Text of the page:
Ahmed and Aziz making blind archery history for Pakistan
Earlier today, Pakistan’s Tanveer Ahmed secured Pakistan’s first-ever World Archery Para Championships medal, winning silver in the visually impaired combined competition held at the Dubai Club for People of Determination.
Even more impressive, for Ahmed and his teammate Waleed Aziz, is that these championships in Dubai are the first time the visually impaired archers have ever competed at not just a worlds, but also any tournament outside of Pakistan.
“It’s awesome,” said Ahmed earlier this week to the Asian Paralympic Committee website. “We have come this far and I want to make the most of this opportunity. The journey has just begun and there’s a long way to go.”
Ahmed certainly made the most of his opportunity, going all the way to the final, where he was beaten by the impressive world number two Ruben Vanhollebeke. Speaking after his final defeat, the 38-year-old Ahmed could not quite believe it.
“We came here with the hope of participation so the silver medal is a bonus, something more than what I expected,” he said. “It is definitely a proud moment for me and my entire team to win the first medal for Pakistan in visually impaired archery. I want to work harder now and take the gold next time.”
“I have learnt a lot from Ruben, he is a hero, a legend for me and a dear friend too,” added Ahmed. “I want to dedicate this medal to my family and my coach Muhammad Ijaz, who has been my biggest support and guide. Without him, this wouldn’t have been possible. Dubai will hold a special place in my career.”
Before the bow and arrow, the pair had a different sporting career in mind. They were blind cricketers together for 16 years before moving across to archery, where each has won the Pakistan national championships several times.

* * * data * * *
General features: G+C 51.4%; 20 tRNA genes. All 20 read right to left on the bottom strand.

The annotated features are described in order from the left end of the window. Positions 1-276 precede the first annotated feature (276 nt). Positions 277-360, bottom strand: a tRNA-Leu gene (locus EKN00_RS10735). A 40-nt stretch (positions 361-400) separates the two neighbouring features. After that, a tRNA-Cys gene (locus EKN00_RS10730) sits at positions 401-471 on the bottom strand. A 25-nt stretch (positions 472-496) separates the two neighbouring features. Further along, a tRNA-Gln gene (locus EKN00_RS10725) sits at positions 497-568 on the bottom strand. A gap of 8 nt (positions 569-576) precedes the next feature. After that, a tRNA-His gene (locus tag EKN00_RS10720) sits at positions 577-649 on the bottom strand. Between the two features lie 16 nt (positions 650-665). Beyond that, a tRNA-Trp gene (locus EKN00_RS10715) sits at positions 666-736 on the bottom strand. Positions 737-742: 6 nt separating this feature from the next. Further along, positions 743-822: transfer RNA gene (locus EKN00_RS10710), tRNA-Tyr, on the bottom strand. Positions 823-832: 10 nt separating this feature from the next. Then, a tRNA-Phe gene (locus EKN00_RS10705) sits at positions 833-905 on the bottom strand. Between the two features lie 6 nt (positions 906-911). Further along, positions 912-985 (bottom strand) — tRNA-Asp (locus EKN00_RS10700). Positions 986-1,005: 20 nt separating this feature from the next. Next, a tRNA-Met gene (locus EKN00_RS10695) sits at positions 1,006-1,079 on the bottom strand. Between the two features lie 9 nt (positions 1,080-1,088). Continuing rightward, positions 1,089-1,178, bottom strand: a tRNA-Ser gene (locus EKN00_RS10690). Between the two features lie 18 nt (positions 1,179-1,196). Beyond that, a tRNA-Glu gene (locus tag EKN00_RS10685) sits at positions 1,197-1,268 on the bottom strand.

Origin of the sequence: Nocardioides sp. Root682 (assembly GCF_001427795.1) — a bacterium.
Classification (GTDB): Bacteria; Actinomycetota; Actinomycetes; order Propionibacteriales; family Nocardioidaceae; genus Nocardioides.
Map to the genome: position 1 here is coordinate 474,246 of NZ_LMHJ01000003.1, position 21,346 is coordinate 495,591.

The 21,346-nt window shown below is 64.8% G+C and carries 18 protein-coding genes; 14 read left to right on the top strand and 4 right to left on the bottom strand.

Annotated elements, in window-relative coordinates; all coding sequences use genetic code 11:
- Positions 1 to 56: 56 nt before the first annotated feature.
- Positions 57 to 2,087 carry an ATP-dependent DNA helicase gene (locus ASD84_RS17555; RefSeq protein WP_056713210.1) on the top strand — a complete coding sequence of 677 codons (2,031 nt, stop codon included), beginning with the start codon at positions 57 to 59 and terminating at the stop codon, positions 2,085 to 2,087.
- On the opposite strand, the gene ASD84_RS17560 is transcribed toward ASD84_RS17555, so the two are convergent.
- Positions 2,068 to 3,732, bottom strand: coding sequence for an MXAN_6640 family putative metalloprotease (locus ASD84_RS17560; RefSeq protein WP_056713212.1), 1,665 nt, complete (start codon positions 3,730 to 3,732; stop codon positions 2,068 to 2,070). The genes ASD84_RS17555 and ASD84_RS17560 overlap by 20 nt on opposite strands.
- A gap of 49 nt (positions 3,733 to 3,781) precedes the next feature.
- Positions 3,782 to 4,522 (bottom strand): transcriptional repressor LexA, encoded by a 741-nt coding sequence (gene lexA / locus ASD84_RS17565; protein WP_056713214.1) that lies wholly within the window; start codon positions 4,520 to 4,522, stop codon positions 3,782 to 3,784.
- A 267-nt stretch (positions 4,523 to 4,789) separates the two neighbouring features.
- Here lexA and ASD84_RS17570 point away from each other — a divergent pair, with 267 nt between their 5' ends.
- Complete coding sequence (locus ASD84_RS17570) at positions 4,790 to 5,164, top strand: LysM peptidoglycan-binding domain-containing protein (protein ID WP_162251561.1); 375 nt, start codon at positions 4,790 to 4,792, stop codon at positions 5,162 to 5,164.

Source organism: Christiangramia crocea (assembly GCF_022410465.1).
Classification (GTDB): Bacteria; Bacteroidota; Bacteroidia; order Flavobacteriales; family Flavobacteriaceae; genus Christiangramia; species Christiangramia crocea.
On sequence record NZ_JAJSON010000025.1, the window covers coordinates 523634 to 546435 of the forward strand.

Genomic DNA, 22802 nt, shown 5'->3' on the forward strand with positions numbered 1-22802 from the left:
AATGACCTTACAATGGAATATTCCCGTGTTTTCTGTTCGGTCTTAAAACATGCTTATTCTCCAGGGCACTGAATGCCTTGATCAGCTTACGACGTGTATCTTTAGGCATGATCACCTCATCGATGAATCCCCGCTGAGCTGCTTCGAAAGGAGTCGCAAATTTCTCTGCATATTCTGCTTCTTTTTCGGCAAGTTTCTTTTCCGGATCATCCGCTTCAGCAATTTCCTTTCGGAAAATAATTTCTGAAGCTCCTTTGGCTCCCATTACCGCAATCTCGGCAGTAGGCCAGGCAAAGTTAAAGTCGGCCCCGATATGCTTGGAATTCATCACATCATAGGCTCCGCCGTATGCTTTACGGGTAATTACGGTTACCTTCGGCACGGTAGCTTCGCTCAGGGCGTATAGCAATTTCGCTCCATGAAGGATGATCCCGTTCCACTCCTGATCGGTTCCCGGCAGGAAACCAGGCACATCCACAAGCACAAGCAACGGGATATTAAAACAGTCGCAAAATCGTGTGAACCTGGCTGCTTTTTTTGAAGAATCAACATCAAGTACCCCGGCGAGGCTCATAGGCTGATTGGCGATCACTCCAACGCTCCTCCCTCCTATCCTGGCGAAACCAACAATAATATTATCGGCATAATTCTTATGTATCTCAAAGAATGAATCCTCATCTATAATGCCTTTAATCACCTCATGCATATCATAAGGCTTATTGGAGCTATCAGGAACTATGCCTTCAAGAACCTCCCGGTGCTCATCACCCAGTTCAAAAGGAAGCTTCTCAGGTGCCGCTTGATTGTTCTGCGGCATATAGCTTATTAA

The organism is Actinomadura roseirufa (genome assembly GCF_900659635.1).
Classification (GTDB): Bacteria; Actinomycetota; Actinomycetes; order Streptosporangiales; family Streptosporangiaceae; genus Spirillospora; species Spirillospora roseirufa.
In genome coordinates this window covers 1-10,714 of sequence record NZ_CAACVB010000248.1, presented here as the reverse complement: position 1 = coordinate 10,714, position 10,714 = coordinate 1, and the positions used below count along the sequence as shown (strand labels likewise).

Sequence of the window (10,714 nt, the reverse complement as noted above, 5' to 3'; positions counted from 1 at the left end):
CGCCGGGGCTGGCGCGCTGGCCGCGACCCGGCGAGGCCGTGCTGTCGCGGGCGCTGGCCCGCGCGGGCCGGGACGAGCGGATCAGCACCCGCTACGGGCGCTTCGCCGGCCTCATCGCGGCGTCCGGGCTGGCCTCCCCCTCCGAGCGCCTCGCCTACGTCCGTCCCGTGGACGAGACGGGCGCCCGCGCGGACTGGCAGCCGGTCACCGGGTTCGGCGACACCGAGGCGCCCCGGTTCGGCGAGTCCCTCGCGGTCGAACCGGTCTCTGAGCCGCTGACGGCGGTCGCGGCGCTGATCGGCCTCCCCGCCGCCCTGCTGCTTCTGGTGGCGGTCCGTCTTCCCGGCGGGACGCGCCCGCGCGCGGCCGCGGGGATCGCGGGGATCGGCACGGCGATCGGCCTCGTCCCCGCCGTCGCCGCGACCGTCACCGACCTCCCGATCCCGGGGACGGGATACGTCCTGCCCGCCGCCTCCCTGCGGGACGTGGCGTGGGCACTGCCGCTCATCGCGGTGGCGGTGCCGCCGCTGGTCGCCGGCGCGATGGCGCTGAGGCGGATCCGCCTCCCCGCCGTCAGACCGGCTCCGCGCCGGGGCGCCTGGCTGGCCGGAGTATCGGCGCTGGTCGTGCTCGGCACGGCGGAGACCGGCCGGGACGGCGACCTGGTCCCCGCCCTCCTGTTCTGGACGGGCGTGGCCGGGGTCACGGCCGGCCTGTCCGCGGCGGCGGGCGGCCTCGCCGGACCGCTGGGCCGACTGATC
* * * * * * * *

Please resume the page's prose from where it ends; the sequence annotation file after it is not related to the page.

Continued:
“Our life took a new turn with archery,” revealed Ahmed. “When I started para archery in 2017, playing at the world championships was my biggest dream but now I hope it will be included in the Paralympics.”
“For us, archery gave us a new life,” said Aziz, who currently works at the Punjab School Education Department in Rawalpindi.
“The more we shoot, the more we feel good. We get motivated and full of energy and hitting the bullseye is just awesome.”
With competition for the pair over in the United Arab Emirates, they will now return home to further develop the sport, with the silver medal that’s accompanying them in their luggage no doubt helping that work.
Organisations like the Islamabad-based Pakistan Foundation Fighting Blindness are helping to grow visually impaired archery in the Asian nation. The pair has invested much time and effort into widening the scope of the sport.
“Initially we have done a lot of work; right from the set-up to training. Now at times, we get small funds from various foundations,” explained Ahmed earlier this week. “In Pakistan, we have over 60 visually impaired archers. We also have ground to train and sometimes we train with the Pakistan able-bodied national team.”
Those numbers are impressive. With the buzz of a world championship medal, Aziz is excited about spreading the reach of the sport he loves even further when he lands back home.
“Dubai has given us great exposure and we are talking to the top players here, learning lots of new techniques and tactics,” said the 30-year-old.
“After returning home, we plan to go to other provinces and share our experiences from here with the young players.”
Photos courtesy Yayha Essa (Dubai Club for People of Determination).
Quotes courtesy Priyanka Sharma (organising committee) and Antoni Cichy.
Following the conclusion of the championships, the Dubai Club For People of Determination released a feature on the first visually impaired woman para-archer from Pakistan, Bakhtawar Khalid Kayani.